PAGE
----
• Modela MDX-20 CNC mill
  • Copam 24″ vinyl cutter
  • Drill presses (8″ and micro)
  • Precision measuring instruments
  • Workstation running SolidWorks
  • Tablet computers and PDAs
  • Weller soldering stations
  • Dremel rotary tools
  • Video / digital cameras
  • Arduino
  • Phidgets
  • XBee

More information in available on their Fabrication Wiki.

It appears that the lab has some association with The University of Western Ontario in Canada.

Also from the site:

“This three-day workshop (Toronto, May 2009) will explore the theme of E-waste and environmental data. Working in small groups, participants will be given the task of hacking some typical consumer e-waste to create reflective technological assemblages that incorporate ‘nature’ in some form while calling one or more of our basic assumptions into question. To keep the workshop manageable, participation will be by invitation only—but we’d like the right people to be in the room. If you really want to be there, please e-mail one or both of us and let us know.”

I don’t think this lab is open to the public just students in university or people enrolled in workshops.

Active Surplus (Toronto, ON)

February 10th, 2009 by Paul Sobczak

It’s always fun to check out surplus stores, there is one in Toronto called Active Surplus. It is sandwiched between a few different designer clothes shops on Queen St. There are some found object sculptures on the outside of the building, something I didn’t notice when I first walked in.  After walking up two flights of stairs to you get to the store. There is a full size gorilla statue extending a warm welcome and then there is the stuff. Several rows of stuff all stacked to the celling and pretty tightly packed.

All the regular surplus type things were there resistors, connectors, motors, odd objects. In the front there is all the really good stuff behind the glass cases (not really), its still all old surplus stuff perhaps some one wants that  huge motion proximity sensor/speaker box, that is about 8″x10″x4″, or that set of loud speakers in a faded neon yellow box from the 80′s.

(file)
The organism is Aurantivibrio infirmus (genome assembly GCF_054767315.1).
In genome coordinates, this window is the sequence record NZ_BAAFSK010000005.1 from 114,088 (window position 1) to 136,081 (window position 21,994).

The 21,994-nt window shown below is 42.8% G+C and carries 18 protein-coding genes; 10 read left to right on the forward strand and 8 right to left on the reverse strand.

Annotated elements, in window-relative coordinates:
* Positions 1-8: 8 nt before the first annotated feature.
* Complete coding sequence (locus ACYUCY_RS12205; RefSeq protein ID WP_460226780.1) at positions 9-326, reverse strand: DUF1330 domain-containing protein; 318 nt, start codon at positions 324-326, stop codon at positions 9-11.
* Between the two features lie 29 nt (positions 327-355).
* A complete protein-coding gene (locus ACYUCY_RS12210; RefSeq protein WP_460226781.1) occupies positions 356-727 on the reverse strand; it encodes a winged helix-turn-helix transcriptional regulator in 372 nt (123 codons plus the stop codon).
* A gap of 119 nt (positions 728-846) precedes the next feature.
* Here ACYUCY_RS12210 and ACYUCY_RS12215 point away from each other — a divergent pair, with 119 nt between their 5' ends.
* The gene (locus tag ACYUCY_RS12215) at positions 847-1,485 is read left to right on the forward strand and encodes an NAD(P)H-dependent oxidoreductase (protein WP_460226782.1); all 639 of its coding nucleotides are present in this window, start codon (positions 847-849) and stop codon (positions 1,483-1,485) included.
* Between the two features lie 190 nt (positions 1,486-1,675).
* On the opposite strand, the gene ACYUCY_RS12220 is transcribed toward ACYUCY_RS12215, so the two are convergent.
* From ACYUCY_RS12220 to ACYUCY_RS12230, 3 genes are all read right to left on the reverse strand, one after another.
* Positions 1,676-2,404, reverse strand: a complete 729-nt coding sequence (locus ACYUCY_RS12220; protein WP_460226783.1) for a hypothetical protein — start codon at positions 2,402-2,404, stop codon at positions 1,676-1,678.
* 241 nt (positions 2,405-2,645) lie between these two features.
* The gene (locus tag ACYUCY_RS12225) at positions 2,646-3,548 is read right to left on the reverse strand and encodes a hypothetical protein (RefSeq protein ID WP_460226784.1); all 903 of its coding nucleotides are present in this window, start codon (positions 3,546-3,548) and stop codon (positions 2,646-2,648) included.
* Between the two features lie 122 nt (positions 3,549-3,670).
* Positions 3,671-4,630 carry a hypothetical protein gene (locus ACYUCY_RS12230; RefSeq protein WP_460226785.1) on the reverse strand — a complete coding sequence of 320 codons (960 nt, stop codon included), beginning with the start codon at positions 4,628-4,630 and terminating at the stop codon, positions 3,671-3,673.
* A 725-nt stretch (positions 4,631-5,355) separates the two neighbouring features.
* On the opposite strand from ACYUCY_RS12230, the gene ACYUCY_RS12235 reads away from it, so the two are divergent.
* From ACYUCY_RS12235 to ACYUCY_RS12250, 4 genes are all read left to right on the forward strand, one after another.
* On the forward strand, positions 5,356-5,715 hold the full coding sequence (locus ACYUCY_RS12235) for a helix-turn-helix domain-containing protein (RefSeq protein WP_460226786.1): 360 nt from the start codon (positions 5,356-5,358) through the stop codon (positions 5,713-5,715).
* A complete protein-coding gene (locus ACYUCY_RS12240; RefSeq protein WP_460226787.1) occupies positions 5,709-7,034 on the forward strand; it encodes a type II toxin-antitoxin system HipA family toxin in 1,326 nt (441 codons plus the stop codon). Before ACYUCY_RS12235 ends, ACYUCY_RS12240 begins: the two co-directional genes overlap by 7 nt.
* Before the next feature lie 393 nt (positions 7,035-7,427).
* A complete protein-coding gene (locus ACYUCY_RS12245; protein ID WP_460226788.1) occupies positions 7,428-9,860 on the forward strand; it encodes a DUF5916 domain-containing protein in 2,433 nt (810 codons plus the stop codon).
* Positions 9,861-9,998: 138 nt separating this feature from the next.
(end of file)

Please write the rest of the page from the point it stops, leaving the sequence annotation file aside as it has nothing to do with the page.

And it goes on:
In my experience surplus stores are all about the same. Of course they all have different surplus, so you never know what you might find, but you know what you can expect. It’s kind of like the whole Chinese restaurant thing in the US, all of the restaurants are pretty much the same. They all have very similar items on the menu but like surplus stores there are no nationwide chains normalizing them, it just happened. It’s interesting to to think about how these things just came to be. 

Fab: The Coming Revolution on Your Desktop

February 4th, 2009 by Paul Sobczak


I was browsing the technology section of Half Price Books in Seattle and I found Neil Gershenfeld’s book “FAB: The Coming Revolution on Your Desktop–From Personal Computers to Personal Fabrication.” I was unaware that he had written a book on the subject and I am reading through it currently.

Neil is what initially inspired me to start researching a maker shop. I first learned about what he was doing from his TED talk in Feburary of 2006. Neil is the driving force behind what is called a “Fab Lab” that is, one version of a maker shop. Wikipedia’s article has some great information on Fab Labs as well as some links to some of the places around the world that currently have Fab Labs. There is a also a great Fab Lab Blog that is chronicling what is going on in the Fab Lab community.